Tony said that Chris wanted him to work as the home plate umpire due to his ability to speak Japanese.
“I spoke enough Japanese to get by, so that’s why I went behind the plate,” Tony said.
In addition to learning English and Italian in his childhood home, Tony developed a fascination with languages at a young age and he eventually learned Japanese, Spanish and Portuguese.
Although he was only working as a guest umpire for one game, Tony said that there was nonetheless added pressure to be accurate on his calling of balls and strikes.
“Japanese are very fanatic about being precise on their calls and umpires are considered upper class in Japan,” Tony said.
Due to his friendship and baseball experience with Chris, Tony, who also umpired community baseball games in Southern California, was asked by Chris to be a PCL umpire. And to become qualified for this position, he spent six weeks attending an umpire school in Florida.
World War II
Tony’s time as a PCL umpire ended with the U.S. involvement in World War II.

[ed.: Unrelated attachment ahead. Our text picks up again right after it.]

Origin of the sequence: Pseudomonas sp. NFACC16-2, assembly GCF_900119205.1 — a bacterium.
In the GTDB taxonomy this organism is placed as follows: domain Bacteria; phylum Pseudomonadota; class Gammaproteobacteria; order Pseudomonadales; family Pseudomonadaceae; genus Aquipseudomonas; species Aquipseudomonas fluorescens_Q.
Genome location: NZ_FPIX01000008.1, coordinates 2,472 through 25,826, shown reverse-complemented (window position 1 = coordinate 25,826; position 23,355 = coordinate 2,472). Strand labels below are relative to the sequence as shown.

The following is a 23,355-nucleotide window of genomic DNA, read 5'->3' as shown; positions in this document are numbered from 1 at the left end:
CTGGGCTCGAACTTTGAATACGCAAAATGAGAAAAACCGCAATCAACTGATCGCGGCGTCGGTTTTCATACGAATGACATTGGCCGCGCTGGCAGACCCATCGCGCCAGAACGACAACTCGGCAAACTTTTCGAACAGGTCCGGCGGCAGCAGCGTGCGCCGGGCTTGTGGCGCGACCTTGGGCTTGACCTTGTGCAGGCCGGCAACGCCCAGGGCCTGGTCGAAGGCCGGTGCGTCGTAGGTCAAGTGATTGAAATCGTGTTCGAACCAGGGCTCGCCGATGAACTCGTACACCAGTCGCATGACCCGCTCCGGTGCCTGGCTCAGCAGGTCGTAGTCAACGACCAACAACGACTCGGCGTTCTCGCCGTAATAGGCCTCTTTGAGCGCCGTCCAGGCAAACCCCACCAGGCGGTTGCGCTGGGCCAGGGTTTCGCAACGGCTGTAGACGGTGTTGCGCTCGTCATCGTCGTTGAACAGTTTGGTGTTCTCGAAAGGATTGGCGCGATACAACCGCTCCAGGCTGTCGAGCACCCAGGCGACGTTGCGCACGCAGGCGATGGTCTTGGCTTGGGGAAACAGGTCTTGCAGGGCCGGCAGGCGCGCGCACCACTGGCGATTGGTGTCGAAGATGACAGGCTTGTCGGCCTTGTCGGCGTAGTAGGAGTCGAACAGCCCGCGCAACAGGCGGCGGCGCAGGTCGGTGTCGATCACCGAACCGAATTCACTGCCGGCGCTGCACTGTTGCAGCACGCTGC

Having joined the Navy on June 6, 1939, Tony said that he was called to sea in 1942.
“I had orders (from the Navy) to go to sea,” Tony recalled. “I went aboard the U.S.S. Saratoga, CV-3, which went from Long Beach to the Pacific, between the states and Hawaii. I was aboard the ship for two and a half years.”
Tony’s subsequent duties included assignments on the USS Midway, USS Coral Sea, USS Ticonderoga and a converted carrier, known as USS Salvo Island.
Altogether Tony spent 42 years in the Navy and also worked as an attorney at law and was a dedicated parliamentarian.
Today, Tony enjoys spending time with his wife Dorothy, participating in USS Saratoga Association and Fleet Reserve Association of the West Coast Region gatherings and annually donating funds to Easter Seals.
Reminiscing about his many experiences in life, Tony said, “In knowing what I did, I’d do it all over again. That’s how much I loved the work that I did.”